Note how the Heel Stone axis - that is to say - the axis normal to its front face - crosses Stonehenge's primary axis. What better way could there be for bringing the sun and moon together? We find the same principle in operation at Durrington Walls where the incoming solstice crosses the axes of the eggs that make up the timber-built Southern Circle.
9. Before English Heritage got around to placing its vastly over-exaggerated and false information boards alongside Woodhenge and Durrington Walls, visitors to the more obvious Woodhenge site would often ask, “Where is the massive henge known as Durrington Walls?” Both monuments are shown above.
With concrete posts representing what were once massive tree trunks, several feet tall, Woodhenge can be seen entering the picture from the right, whereas the snow-covered horizon marks Durrington Walls’ far bank. More of Durrington Walls' bank can be seen on the left but it’s not snow-covered. Durrington Walls' downhill slope is also made obvious in this photo.
The snow was left behind by the ‘Beast-from-the-East’ - a cold snap that came across from Siberia in 2018.
Durrington Walls’ near bank, or what is left of it thanks to many years under the plough, is just beyond the line of parked cars. This too is marked with snow.
Beyond the trees to the right of the picture can be seen another section of Durrington Walls' bank. This too, is highlighted with snow. Cutting through those trees is the Countess Road, built in 1965. This new highway is elevated several feet above the pan-shaped valley, or combe, which early folk had cordoned off to build Britain’s largest henge. Note the blue farm vehicle parked beneath the embankment of the new road, because that vehicle very nearly marks the centre of the timber monument known as the “Southern Circle,” found and partially excavated by Wainwright in 1966/7. Unfortunately, two-thirds of the Southern Circle was buried beneath the embankment and became lost to us when the new road was built.
Note the red vehicle on the extreme right of the above picture, because the next photo was taken from alongside it.
10. The old road, little more than a track, can been seen to pass over Durrington’s denuded bank, before taking a dip through the centre of the valley.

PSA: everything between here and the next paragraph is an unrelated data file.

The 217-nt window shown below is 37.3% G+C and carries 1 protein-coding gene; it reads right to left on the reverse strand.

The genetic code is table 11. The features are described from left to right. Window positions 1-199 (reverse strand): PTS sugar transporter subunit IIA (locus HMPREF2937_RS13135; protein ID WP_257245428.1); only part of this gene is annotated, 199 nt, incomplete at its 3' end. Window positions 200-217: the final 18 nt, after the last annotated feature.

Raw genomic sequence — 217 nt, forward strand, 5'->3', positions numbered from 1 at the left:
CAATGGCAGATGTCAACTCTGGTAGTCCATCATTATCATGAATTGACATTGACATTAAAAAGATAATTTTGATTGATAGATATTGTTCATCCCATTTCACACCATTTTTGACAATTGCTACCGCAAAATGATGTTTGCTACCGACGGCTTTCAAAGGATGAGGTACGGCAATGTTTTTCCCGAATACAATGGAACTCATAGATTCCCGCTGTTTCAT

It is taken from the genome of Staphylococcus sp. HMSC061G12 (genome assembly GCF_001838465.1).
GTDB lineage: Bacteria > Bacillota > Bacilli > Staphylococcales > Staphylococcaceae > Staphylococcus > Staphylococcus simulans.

Much of Durrington Walls has been completely flattened due to many years under the plough. This was fortunate in some ways because loosened chalk and hill-wash colluvium has covered the monuments lower down and protected them - especially so the Southern Circle of timber. Prehistoric remains at the top of the combe that lost this protective cover, were not so lucky.
Imagine for a moment what the above landscape would have looked like when Durrington Walls' was new. A ten-feet-high bank, made of gleaming white chalk taken from an 18-foot-deep internal ditch, blanked out most of the sky in the above picture.
Now note the footpath in the right foreground, because a little further along it is where the next photograph was taken from.
11. The henge and the Southern Circle of timber was connected to the river Avon via an avenue of hard-packed chalk and flints. The river can be seen behind the van and through the trees that grow on its banks. My impression of the Avenue is superimposed on top of the photograph and gives one the idea that something was meant to exit the henge by sliding down and into the river.
The Stonehenge Riverside Project in 2003 found five houses alongside this avenue, everyone of them was covered over and buried beneath Durrington Walls' bank. These houses were small affairs measuring approximately 6 by 6 megalithic yards. Their positions are marked in the above picture with small splodges of snow, which can be seen behind row of trees.
Hoping to solve the age-old mystery of when folk had gathered to celebrate at Durrington Walls - i.e. was it summertime or winter - Britain’s top archaeoastronomer Professor Clive Ruggles of Leicester University, was invited to take sightings to find out exactly what the Avenue points at.
Clive proved the Avenue's axis to aim at where the sun sets in June beneath Durrington’s north-western bank. This also agrees with that found by the astronomer, Professor John North, sometime previous to 1996.
About 50% of the pigs found at Durrington Walls arrived as carcasses of meat intended for feasting and celebrations. The other 50% - if it was that many - were whole pigs that attained nine-months-old in June. These pigs were destined to be slaughtered as the sun set beneath Durrington Walls' western bank at the close of summer solstice day. These pigs were sacrificed to the sun and moon because of their age being equivalent to the human female gestation period.
If you want a job doing right, do it yourself. So, on solstice day 21st June 2018, you might have seen me standing close to the blue tractor which marks the position of the Southern Circle, while I waited for the summer sun to set.
It came as a bit of a shock to find that the sunset can no longer be seen from the position of the Southern Circle because of bushes growing alongside the old road. So, a hurried leaping of a few fences was made to get into a better position.